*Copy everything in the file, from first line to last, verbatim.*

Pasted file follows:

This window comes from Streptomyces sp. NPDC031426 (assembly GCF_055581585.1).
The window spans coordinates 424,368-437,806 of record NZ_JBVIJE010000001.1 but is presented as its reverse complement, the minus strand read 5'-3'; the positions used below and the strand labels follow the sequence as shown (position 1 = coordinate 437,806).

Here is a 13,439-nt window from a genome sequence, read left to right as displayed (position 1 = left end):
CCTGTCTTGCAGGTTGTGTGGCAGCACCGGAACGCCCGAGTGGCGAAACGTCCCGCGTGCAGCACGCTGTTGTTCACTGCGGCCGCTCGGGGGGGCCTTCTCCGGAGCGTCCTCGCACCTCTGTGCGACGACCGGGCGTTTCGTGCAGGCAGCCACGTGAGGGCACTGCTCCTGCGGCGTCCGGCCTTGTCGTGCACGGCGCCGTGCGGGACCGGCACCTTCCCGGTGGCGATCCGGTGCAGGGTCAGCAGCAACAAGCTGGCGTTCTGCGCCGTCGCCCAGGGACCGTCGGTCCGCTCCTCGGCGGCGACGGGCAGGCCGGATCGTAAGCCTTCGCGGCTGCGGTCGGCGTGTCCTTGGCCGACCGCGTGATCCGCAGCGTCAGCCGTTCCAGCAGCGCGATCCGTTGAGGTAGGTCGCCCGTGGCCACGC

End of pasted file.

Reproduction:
This window comes from Streptomyces sp. NPDC031426 (assembly GCF_055581585.1).
The window spans coordinates 424,368-437,806 of record NZ_JBVIJE010000001.1 but is presented as its reverse complement, the minus strand read 5'-3'; the positions used below and the strand labels follow the sequence as shown (position 1 = coordinate 437,806).

Here is a 13,439-nt window from a genome sequence, read left to right as displayed (position 1 = left end):
CCTGTCTTGCAGGTTGTGTGGCAGCACCGGAACGCCCGAGTGGCGAAACGTCCCGCGTGCAGCACGCTGTTGTTCACTGCGGCCGCTCGGGGGGGCCTTCTCCGGAGCGTCCTCGCACCTCTGTGCGACGACCGGGCGTTTCGTGCAGGCAGCCACGTGAGGGCACTGCTCCTGCGGCGTCCGGCCTTGTCGTGCACGGCGCCGTGCGGGACCGGCACCTTCCCGGTGGCGATCCGGTGCAGGGTCAGCAGCAACAAGCTGGCGTTCTGCGCCGTCGCCCAGGGACCGTCGGTCCGCTCCTCGGCGGCGACGGGCAGGCCGGATCGTAAGCCTTCGCGGCTGCGGTCGGCGTGTCCTTGGCCGACCGCGTGATCCGCAGCGTCAGCCGTTCCAGCAGCGCGATCCGTTGAGGTAGGTCGCCCGTGGCCACGC